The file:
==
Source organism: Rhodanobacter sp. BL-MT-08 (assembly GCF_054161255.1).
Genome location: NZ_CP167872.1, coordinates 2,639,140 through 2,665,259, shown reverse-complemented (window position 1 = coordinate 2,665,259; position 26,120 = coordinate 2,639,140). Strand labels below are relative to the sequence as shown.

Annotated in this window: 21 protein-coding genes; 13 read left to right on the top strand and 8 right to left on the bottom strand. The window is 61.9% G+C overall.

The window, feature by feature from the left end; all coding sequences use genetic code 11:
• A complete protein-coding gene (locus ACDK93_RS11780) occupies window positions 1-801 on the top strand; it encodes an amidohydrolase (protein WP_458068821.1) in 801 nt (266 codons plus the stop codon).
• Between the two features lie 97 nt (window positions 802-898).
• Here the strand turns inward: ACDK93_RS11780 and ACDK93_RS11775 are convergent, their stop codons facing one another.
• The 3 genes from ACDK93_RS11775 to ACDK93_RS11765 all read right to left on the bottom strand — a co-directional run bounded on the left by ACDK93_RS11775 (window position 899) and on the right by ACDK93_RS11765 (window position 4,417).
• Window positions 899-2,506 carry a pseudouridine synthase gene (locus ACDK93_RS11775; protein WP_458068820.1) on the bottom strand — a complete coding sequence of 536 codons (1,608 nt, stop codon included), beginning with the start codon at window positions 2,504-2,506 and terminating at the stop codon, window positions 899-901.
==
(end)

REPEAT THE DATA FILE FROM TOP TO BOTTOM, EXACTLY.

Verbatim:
Source organism: Rhodanobacter sp. BL-MT-08 (assembly GCF_054161255.1).
Genome location: NZ_CP167872.1, coordinates 2,639,140 through 2,665,259, shown reverse-complemented (window position 1 = coordinate 2,665,259; position 26,120 = coordinate 2,639,140). Strand labels below are relative to the sequence as shown.

Annotated in this window: 21 protein-coding genes; 13 read left to right on the top strand and 8 right to left on the bottom strand. The window is 61.9% G+C overall.

The window, feature by feature from the left end; all coding sequences use genetic code 11:
• A complete protein-coding gene (locus ACDK93_RS11780) occupies window positions 1-801 on the top strand; it encodes an amidohydrolase (protein WP_458068821.1) in 801 nt (266 codons plus the stop codon).
• Between the two features lie 97 nt (window positions 802-898).
• Here the strand turns inward: ACDK93_RS11780 and ACDK93_RS11775 are convergent, their stop codons facing one another.
• The 3 genes from ACDK93_RS11775 to ACDK93_RS11765 all read right to left on the bottom strand — a co-directional run bounded on the left by ACDK93_RS11775 (window position 899) and on the right by ACDK93_RS11765 (window position 4,417).
• Window positions 899-2,506 carry a pseudouridine synthase gene (locus ACDK93_RS11775; protein WP_458068820.1) on the bottom strand — a complete coding sequence of 536 codons (1,608 nt, stop codon included), beginning with the start codon at window positions 2,504-2,506 and terminating at the stop codon, window positions 899-901.